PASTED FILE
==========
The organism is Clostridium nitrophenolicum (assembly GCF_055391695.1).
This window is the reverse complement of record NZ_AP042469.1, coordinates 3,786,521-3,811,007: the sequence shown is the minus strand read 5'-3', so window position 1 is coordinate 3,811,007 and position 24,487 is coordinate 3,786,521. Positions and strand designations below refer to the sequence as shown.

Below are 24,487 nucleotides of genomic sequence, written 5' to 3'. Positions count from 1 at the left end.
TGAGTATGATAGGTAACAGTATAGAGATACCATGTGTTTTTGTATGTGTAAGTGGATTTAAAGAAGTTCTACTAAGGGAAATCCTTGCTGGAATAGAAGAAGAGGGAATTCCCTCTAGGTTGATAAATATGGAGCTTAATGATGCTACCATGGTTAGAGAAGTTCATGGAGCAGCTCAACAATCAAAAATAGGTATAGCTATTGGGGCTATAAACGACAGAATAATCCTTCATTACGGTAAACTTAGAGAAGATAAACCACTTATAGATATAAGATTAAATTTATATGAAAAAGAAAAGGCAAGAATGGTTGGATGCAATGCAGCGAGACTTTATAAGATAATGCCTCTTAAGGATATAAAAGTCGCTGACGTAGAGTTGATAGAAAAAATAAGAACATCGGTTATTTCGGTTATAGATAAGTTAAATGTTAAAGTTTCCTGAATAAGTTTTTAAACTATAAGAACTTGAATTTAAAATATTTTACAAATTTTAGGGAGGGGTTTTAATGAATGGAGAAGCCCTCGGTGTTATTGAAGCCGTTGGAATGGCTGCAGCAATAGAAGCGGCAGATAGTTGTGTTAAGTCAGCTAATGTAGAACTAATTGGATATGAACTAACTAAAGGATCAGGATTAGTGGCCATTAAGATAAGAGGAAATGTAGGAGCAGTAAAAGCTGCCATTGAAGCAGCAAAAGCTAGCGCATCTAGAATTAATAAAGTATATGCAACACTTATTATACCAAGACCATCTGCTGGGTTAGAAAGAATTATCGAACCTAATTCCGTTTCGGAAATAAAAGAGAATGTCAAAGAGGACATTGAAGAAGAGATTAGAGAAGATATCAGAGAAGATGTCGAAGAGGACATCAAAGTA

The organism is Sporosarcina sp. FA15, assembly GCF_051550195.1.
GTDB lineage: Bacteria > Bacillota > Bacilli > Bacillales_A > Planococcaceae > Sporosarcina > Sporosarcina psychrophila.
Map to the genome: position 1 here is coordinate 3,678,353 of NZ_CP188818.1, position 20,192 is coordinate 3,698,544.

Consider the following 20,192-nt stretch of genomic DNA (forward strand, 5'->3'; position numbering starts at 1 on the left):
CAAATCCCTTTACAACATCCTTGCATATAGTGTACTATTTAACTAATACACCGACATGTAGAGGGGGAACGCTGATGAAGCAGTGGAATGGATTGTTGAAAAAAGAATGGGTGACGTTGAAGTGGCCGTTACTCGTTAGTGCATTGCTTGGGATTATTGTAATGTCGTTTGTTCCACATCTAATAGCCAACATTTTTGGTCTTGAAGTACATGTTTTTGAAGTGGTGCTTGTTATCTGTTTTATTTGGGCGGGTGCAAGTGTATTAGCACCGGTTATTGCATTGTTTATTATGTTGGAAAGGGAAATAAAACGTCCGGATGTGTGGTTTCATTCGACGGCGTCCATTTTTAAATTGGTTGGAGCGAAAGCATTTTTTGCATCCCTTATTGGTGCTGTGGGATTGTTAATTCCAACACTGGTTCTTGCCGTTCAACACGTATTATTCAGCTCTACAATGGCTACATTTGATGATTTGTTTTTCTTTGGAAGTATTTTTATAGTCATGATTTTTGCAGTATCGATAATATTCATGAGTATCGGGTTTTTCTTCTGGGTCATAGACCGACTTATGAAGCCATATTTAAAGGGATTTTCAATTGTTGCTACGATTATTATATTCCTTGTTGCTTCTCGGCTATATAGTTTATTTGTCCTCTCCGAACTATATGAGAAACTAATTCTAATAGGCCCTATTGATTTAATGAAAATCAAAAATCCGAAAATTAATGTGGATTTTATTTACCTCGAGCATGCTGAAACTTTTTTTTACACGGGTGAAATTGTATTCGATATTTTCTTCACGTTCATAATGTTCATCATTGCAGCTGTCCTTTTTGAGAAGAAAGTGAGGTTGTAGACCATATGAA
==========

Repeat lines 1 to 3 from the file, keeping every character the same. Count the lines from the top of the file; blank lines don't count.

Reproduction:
The organism is Clostridium nitrophenolicum (assembly GCF_055391695.1).
This window is the reverse complement of record NZ_AP042469.1, coordinates 3,786,521-3,811,007: the sequence shown is the minus strand read 5'-3', so window position 1 is coordinate 3,811,007 and position 24,487 is coordinate 3,786,521. Positions and strand designations below refer to the sequence as shown.

Below are 24,487 nucleotides of genomic sequence, written 5' to 3'. Positions count from 1 at the left end.